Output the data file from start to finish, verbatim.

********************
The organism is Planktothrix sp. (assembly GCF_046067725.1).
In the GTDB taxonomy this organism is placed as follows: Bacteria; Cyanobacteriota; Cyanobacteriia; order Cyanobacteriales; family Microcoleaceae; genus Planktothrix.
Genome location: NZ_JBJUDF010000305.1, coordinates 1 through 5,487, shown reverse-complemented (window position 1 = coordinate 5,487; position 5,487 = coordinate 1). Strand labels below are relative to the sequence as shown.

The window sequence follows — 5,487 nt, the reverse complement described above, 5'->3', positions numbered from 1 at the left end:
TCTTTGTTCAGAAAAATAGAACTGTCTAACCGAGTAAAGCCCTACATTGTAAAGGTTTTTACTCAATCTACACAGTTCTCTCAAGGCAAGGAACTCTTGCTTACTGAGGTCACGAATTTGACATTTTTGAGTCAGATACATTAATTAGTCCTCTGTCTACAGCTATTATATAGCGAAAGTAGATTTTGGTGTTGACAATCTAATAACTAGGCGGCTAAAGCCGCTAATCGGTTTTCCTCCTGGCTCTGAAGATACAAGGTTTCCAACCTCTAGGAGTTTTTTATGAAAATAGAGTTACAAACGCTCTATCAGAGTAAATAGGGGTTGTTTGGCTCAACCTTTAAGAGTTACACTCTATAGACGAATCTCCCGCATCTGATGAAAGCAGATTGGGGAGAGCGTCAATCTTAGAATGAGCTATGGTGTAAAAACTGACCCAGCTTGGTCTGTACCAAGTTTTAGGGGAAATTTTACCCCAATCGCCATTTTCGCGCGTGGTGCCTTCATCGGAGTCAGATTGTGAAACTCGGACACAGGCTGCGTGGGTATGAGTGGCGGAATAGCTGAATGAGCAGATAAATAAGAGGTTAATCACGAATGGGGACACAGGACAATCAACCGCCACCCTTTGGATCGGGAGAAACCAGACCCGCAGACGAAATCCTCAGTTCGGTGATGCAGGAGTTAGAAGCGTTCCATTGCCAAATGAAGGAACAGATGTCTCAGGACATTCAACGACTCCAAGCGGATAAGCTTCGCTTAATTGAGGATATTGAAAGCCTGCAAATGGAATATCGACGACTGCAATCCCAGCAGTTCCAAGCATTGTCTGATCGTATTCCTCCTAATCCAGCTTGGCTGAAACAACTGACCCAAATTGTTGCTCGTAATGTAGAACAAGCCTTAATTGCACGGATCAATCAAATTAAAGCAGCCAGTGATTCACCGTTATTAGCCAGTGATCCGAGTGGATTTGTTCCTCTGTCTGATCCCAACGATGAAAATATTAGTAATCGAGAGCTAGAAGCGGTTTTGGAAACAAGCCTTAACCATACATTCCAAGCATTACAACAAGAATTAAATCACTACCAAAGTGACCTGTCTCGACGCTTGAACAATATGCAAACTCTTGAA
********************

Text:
The organism is Planktothrix sp. (assembly GCF_046067725.1).
In the GTDB taxonomy this organism is placed as follows: Bacteria; Cyanobacteriota; Cyanobacteriia; order Cyanobacteriales; family Microcoleaceae; genus Planktothrix.
Genome location: NZ_JBJUDF010000305.1, coordinates 1 through 5,487, shown reverse-complemented (window position 1 = coordinate 5,487; position 5,487 = coordinate 1). Strand labels below are relative to the sequence as shown.

The window sequence follows — 5,487 nt, the reverse complement described above, 5'->3', positions numbered from 1 at the left end:
TCTTTGTTCAGAAAAATAGAACTGTCTAACCGAGTAAAGCCCTACATTGTAAAGGTTTTTACTCAATCTACACAGTTCTCTCAAGGCAAGGAACTCTTGCTTACTGAGGTCACGAATTTGACATTTTTGAGTCAGATACATTAATTAGTCCTCTGTCTACAGCTATTATATAGCGAAAGTAGATTTTGGTGTTGACAATCTAATAACTAGGCGGCTAAAGCCGCTAATCGGTTTTCCTCCTGGCTCTGAAGATACAAGGTTTCCAACCTCTAGGAGTTTTTTATGAAAATAGAGTTACAAACGCTCTATCAGAGTAAATAGGGGTTGTTTGGCTCAACCTTTAAGAGTTACACTCTATAGACGAATCTCCCGCATCTGATGAAAGCAGATTGGGGAGAGCGTCAATCTTAGAATGAGCTATGGTGTAAAAACTGACCCAGCTTGGTCTGTACCAAGTTTTAGGGGAAATTTTACCCCAATCGCCATTTTCGCGCGTGGTGCCTTCATCGGAGTCAGATTGTGAAACTCGGACACAGGCTGCGTGGGTATGAGTGGCGGAATAGCTGAATGAGCAGATAAATAAGAGGTTAATCACGAATGGGGACACAGGACAATCAACCGCCACCCTTTGGATCGGGAGAAACCAGACCCGCAGACGAAATCCTCAGTTCGGTGATGCAGGAGTTAGAAGCGTTCCATTGCCAAATGAAGGAACAGATGTCTCAGGACATTCAACGACTCCAAGCGGATAAGCTTCGCTTAATTGAGGATATTGAAAGCCTGCAAATGGAATATCGACGACTGCAATCCCAGCAGTTCCAAGCATTGTCTGATCGTATTCCTCCTAATCCAGCTTGGCTGAAACAACTGACCCAAATTGTTGCTCGTAATGTAGAACAAGCCTTAATTGCACGGATCAATCAAATTAAAGCAGCCAGTGATTCACCGTTATTAGCCAGTGATCCGAGTGGATTTGTTCCTCTGTCTGATCCCAACGATGAAAATATTAGTAATCGAGAGCTAGAAGCGGTTTTGGAAACAAGCCTTAACCATACATTCCAAGCATTACAACAAGAATTAAATCACTACCAAAGTGACCTGTCTCGACGCTTGAACAATATGCAAACTCTTGAA